3. Be familiar with the tools needed to paint (i.e. paper, paintbrushes, paint, etc.) Have created their own painting of a dinosaur.

Week 3: Dinosaur Sculpting

During week 3, we will be transforming your little artists again, this time into dinosaur sculptors! Like in week 2, we place pictures around the room to inspire the art of the students. Creating a sculpture is a process. Students will first draw what they would like to sculpt so they are able to go to work with a plan. Working through the sculpting process (i.e. researching, planning, drawing, and sculpting) will be a week-long process. The more time students spend learning about their subject and planning, the more successful they will be when it comes to working with the clay. By the end of the week students should have a basic understanding of the Sub Theme Objectives.

Sub Theme Objectives:

  1. Remember who David Krentz is and what he does.
  2. Become more familiar with speaking about art they have created including types of mediums used (i.e. pencil, crayon, paint, clay, etc.) Be familiar with tools and materials needed to sculpt (i.e. clay, carving tools, detailing tools, spatulas, etc.).
  3. Have created their own dinosaur sculpture.

Week 4: Dinosaur Art Show

During week 4 students will be creating and participating in a dinosaur art show! All of their hard work throughout the month will pay off when they get to display their artwork for all to see! During the art show, students are encouraged to make notes of the art they see in their journals. When the art show is over we will regroup on the carpet and lead students through a discussion about their favorite works of art. By the end of the week students should have a basic understanding of the Sub Theme Objectives.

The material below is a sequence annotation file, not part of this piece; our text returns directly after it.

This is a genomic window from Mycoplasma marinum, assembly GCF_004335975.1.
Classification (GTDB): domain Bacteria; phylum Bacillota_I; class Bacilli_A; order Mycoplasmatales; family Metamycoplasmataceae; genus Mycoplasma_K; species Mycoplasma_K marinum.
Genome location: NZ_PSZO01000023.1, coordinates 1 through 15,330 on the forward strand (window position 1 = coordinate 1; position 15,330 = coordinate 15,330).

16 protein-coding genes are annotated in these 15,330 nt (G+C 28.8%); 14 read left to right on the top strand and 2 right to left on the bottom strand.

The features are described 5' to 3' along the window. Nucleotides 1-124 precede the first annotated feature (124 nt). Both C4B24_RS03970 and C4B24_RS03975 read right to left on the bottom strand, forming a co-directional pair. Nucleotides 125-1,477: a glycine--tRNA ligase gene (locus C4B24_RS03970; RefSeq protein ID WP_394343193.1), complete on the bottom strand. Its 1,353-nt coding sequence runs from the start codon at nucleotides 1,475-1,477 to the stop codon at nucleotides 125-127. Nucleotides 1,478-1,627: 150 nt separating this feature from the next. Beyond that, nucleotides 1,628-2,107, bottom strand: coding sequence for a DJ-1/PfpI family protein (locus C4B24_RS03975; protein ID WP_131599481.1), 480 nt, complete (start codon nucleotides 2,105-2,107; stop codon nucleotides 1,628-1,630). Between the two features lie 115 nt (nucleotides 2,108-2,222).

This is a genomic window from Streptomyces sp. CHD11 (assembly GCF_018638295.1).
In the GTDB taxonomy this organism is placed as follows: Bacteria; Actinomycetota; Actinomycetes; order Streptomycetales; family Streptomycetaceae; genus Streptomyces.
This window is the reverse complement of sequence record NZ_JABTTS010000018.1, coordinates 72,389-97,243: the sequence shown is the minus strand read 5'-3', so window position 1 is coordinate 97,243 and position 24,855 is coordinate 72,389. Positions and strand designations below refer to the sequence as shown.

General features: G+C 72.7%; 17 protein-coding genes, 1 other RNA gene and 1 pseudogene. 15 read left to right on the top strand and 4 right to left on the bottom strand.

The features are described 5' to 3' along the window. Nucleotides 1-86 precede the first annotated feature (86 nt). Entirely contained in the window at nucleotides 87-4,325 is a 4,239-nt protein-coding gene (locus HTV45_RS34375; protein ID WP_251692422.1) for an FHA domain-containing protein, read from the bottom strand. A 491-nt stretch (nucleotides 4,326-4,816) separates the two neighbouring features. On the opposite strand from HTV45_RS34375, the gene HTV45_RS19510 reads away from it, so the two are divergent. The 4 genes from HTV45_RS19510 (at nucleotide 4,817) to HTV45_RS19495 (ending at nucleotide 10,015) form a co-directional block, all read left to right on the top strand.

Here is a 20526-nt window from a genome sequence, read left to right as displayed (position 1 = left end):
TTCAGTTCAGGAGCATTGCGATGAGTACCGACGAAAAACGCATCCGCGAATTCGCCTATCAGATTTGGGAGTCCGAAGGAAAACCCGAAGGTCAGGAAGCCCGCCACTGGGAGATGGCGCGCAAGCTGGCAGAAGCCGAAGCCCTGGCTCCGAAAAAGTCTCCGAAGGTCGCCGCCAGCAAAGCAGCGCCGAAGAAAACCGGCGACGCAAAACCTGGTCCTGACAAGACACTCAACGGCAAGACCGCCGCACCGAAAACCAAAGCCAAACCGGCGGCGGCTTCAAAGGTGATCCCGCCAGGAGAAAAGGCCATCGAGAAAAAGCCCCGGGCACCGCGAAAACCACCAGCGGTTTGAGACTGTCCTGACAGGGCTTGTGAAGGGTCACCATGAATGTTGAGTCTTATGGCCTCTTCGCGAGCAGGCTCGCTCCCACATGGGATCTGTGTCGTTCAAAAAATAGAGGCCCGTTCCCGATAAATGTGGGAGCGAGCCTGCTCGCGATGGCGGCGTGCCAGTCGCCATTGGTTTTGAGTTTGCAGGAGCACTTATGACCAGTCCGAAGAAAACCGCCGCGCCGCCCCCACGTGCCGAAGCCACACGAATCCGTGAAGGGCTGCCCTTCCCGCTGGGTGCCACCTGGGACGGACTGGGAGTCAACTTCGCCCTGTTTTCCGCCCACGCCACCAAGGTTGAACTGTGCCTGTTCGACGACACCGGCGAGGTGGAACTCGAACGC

Sub Theme Objectives:

  1. Know the purpose of an art show.
  2. Be an active participant in an art show by displaying and observing works of art.
  3. Be comfortable speaking about art they have created including types of mediums used (i.e. pencil, crayon, paint, clay, etc.)

Learning Goals

Music (level K):

4.1 Create movements that correspond to specific music.

Visual Arts (level K):

4.3 Discuss how and why they made a specific work of art. This learning goal will be addressed each time students create something in the Red Room this month.

5.4 Discuss the various works of art (e.g., ceramics, paintings, sculpture) that artists create and the type of media used.

Artist of the Month: David Krentz

Students will be learning about David Krentz, an animator, artist, and sculptor of dinosaurs. Students will be mimicking his work throughout the month as well as adding their own personal touches to the work they do. David Krentz’s artwork easily captures the imagination of any child and leaves them yearning for more!

Music of the Month:

“Soundscapes of the Dinosaurs” by Douglas Irvine The music of the month will be worked into many of our lessons. Music is a great inspiration for projects and creates an inviting and stimulating learning environment.

Color:

Recognition & Primary vs. Secondary Providing learning opportunities for colors is an essential component of learning in the Red Room. Students will be practicing their color recognition skills on a daily basis and have the opportunity to blend colors several times a month.